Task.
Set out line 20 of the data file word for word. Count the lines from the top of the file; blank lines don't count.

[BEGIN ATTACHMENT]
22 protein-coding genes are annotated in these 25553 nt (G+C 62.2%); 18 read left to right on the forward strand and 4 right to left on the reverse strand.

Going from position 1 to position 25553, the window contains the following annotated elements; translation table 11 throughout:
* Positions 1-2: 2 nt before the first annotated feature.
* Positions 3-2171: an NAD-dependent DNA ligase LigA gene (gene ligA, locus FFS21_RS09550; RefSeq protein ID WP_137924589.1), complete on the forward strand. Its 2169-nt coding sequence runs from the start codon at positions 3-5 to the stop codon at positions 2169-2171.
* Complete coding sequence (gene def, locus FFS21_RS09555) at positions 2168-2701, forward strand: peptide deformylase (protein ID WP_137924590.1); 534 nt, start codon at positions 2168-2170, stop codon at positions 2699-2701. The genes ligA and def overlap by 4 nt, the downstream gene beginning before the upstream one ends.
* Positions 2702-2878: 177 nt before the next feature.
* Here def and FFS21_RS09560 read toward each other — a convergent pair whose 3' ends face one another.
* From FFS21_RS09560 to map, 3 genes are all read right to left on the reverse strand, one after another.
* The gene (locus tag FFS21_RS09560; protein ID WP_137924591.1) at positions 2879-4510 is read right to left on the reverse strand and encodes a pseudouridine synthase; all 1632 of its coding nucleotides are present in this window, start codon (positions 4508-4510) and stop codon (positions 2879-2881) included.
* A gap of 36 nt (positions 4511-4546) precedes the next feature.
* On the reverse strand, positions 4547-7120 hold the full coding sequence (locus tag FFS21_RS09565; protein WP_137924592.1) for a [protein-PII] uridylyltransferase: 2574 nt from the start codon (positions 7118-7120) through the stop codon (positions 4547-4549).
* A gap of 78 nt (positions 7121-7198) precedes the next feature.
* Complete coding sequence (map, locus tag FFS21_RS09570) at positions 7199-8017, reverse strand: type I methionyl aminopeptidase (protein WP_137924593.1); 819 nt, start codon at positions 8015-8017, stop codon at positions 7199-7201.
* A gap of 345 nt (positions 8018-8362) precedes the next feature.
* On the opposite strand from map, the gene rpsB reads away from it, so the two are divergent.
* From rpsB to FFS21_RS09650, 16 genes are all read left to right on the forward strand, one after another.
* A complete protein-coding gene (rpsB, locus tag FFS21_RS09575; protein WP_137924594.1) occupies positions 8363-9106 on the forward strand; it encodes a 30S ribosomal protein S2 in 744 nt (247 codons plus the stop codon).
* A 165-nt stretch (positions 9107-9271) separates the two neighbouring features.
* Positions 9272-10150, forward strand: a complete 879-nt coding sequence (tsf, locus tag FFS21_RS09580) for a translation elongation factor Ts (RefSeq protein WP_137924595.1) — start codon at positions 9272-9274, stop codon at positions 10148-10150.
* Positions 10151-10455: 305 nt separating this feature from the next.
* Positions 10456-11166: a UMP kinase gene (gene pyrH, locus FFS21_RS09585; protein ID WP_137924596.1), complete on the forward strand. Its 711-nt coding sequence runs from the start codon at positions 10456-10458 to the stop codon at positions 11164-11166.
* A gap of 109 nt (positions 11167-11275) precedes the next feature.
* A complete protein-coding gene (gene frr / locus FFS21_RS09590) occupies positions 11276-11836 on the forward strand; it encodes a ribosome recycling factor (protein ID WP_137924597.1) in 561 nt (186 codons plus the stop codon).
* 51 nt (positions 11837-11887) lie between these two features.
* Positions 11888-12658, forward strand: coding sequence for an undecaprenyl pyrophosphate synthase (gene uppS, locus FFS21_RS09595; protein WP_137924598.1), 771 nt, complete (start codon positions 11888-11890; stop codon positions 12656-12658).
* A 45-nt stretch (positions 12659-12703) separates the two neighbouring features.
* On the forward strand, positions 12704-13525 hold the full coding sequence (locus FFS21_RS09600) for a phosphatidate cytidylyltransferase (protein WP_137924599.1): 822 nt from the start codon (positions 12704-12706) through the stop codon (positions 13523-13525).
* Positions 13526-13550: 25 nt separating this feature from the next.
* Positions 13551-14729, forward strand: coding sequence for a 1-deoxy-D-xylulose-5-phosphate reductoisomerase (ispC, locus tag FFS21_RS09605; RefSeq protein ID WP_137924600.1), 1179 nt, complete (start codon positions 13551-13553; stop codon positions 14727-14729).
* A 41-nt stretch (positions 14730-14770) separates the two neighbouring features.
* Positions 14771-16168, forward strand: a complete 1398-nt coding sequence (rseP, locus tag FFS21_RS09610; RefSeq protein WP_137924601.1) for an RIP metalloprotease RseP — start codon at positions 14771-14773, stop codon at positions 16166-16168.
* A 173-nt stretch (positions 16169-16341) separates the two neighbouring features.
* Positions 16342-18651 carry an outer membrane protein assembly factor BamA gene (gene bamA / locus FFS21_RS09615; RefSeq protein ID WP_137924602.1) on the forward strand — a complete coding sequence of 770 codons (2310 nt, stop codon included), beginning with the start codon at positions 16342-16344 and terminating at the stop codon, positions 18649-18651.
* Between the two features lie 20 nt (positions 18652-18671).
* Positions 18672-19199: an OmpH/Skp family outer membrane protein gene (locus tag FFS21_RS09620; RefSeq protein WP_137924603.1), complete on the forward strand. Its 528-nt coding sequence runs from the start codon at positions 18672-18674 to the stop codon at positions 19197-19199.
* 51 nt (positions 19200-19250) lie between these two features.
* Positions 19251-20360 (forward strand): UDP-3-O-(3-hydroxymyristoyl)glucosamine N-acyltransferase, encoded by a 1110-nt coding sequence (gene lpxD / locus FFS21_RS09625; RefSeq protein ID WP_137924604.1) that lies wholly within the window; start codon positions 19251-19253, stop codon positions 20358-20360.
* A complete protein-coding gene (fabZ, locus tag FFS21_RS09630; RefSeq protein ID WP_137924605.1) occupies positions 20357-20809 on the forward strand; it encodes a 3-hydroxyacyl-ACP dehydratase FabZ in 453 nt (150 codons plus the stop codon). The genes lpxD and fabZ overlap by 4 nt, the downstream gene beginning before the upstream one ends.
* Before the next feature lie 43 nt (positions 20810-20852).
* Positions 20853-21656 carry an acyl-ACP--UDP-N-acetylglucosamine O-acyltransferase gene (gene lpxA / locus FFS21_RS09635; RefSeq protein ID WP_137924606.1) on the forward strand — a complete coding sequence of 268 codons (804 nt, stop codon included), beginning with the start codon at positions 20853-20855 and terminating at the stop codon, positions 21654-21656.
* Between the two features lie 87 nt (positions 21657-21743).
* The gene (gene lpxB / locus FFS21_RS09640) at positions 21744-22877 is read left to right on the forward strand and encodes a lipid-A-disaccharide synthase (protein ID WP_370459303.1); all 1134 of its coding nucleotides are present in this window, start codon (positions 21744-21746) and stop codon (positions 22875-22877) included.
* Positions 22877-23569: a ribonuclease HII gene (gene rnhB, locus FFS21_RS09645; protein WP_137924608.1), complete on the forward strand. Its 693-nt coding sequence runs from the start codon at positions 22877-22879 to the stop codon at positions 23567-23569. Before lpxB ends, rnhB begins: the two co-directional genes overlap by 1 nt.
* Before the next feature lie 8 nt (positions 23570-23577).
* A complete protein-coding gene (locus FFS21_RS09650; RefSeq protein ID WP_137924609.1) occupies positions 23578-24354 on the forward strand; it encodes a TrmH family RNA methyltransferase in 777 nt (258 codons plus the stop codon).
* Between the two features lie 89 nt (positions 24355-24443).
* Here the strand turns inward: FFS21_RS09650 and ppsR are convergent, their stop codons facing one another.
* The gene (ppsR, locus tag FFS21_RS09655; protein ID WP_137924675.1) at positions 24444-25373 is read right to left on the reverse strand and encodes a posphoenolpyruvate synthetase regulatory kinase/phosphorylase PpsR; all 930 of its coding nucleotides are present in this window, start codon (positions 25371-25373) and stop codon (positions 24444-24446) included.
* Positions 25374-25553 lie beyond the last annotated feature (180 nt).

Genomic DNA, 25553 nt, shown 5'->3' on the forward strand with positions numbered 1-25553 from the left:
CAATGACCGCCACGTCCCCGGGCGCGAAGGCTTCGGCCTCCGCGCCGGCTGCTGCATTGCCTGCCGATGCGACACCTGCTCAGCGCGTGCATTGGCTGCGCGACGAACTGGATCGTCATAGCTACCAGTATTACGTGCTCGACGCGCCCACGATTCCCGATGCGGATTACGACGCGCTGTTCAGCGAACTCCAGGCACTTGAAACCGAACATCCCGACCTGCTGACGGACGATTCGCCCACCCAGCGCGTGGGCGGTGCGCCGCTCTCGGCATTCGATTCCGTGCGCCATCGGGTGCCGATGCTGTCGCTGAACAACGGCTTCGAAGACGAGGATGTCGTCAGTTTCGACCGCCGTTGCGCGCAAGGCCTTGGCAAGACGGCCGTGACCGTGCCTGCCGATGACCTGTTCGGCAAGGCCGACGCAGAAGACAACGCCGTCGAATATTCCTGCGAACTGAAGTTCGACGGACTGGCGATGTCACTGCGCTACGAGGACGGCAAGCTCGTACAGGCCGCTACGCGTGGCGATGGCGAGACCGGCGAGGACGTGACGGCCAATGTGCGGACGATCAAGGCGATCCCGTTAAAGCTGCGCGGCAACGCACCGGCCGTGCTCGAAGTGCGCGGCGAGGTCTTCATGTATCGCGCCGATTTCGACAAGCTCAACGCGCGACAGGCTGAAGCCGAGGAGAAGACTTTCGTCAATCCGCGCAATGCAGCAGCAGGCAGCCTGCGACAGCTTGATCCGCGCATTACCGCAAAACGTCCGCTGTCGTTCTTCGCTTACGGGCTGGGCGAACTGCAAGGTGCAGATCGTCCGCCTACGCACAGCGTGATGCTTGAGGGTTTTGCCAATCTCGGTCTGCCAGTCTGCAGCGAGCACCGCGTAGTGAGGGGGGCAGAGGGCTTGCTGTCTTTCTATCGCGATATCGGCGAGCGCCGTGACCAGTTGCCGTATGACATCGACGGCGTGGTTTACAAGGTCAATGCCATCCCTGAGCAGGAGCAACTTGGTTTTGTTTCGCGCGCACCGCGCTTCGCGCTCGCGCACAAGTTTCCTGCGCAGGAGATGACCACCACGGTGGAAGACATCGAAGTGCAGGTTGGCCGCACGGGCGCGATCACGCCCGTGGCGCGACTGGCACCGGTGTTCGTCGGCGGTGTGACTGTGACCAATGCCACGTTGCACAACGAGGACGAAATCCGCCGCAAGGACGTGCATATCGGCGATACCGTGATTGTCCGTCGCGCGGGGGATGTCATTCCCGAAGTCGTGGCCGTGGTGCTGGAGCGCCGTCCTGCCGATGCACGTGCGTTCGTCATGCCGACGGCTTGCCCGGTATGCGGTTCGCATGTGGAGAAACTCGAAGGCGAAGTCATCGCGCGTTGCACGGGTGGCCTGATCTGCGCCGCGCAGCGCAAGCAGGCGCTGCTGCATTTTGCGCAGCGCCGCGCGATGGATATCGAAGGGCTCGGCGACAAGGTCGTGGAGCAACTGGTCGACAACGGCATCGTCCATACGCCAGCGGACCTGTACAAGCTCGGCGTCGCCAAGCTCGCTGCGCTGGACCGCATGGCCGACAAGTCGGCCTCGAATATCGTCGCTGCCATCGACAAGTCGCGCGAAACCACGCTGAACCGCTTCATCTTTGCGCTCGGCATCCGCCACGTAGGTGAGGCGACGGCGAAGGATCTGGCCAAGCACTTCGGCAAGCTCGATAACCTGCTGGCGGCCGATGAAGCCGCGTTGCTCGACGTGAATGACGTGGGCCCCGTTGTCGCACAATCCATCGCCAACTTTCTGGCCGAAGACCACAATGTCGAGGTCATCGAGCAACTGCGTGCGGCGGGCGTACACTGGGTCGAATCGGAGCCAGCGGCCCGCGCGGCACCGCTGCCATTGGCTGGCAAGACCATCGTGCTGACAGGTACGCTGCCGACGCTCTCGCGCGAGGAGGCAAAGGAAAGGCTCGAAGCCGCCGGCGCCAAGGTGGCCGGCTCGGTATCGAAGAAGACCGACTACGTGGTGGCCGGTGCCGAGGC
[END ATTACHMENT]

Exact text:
* Positions 10151-10455: 305 nt separating this feature from the next.